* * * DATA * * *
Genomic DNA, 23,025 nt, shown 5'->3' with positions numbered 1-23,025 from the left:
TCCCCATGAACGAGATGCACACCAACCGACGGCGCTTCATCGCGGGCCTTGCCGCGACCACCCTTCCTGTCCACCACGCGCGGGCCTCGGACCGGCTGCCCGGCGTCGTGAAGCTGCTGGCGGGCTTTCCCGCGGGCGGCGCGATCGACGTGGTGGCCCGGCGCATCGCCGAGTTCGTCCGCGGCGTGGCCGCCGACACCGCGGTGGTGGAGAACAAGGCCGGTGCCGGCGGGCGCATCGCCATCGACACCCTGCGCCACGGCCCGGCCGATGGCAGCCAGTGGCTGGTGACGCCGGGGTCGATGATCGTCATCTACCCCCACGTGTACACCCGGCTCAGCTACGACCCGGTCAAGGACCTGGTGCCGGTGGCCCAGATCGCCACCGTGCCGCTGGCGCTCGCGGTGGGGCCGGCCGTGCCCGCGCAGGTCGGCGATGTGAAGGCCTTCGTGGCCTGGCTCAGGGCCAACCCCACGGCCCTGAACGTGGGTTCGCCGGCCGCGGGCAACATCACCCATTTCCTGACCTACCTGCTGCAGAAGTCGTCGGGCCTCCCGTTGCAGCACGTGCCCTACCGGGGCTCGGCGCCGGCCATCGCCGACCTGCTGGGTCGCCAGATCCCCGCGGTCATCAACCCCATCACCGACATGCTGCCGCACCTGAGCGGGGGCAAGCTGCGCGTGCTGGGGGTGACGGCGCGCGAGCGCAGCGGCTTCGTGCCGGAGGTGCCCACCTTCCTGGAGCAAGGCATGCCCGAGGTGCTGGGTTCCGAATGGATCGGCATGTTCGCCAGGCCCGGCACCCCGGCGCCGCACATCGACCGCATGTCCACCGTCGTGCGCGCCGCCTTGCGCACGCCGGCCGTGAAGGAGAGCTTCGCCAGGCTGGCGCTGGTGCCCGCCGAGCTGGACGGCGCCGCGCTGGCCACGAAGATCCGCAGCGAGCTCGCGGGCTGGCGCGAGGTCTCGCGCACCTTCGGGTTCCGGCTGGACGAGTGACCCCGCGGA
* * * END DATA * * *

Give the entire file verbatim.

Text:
Genomic DNA, 23,025 nt, shown 5'->3' with positions numbered 1-23,025 from the left:
TCCCCATGAACGAGATGCACACCAACCGACGGCGCTTCATCGCGGGCCTTGCCGCGACCACCCTTCCTGTCCACCACGCGCGGGCCTCGGACCGGCTGCCCGGCGTCGTGAAGCTGCTGGCGGGCTTTCCCGCGGGCGGCGCGATCGACGTGGTGGCCCGGCGCATCGCCGAGTTCGTCCGCGGCGTGGCCGCCGACACCGCGGTGGTGGAGAACAAGGCCGGTGCCGGCGGGCGCATCGCCATCGACACCCTGCGCCACGGCCCGGCCGATGGCAGCCAGTGGCTGGTGACGCCGGGGTCGATGATCGTCATCTACCCCCACGTGTACACCCGGCTCAGCTACGACCCGGTCAAGGACCTGGTGCCGGTGGCCCAGATCGCCACCGTGCCGCTGGCGCTCGCGGTGGGGCCGGCCGTGCCCGCGCAGGTCGGCGATGTGAAGGCCTTCGTGGCCTGGCTCAGGGCCAACCCCACGGCCCTGAACGTGGGTTCGCCGGCCGCGGGCAACATCACCCATTTCCTGACCTACCTGCTGCAGAAGTCGTCGGGCCTCCCGTTGCAGCACGTGCCCTACCGGGGCTCGGCGCCGGCCATCGCCGACCTGCTGGGTCGCCAGATCCCCGCGGTCATCAACCCCATCACCGACATGCTGCCGCACCTGAGCGGGGGCAAGCTGCGCGTGCTGGGGGTGACGGCGCGCGAGCGCAGCGGCTTCGTGCCGGAGGTGCCCACCTTCCTGGAGCAAGGCATGCCCGAGGTGCTGGGTTCCGAATGGATCGGCATGTTCGCCAGGCCCGGCACCCCGGCGCCGCACATCGACCGCATGTCCACCGTCGTGCGCGCCGCCTTGCGCACGCCGGCCGTGAAGGAGAGCTTCGCCAGGCTGGCGCTGGTGCCCGCCGAGCTGGACGGCGCCGCGCTGGCCACGAAGATCCGCAGCGAGCTCGCGGGCTGGCGCGAGGTCTCGCGCACCTTCGGGTTCCGGCTGGACGAGTGACCCCGCGGA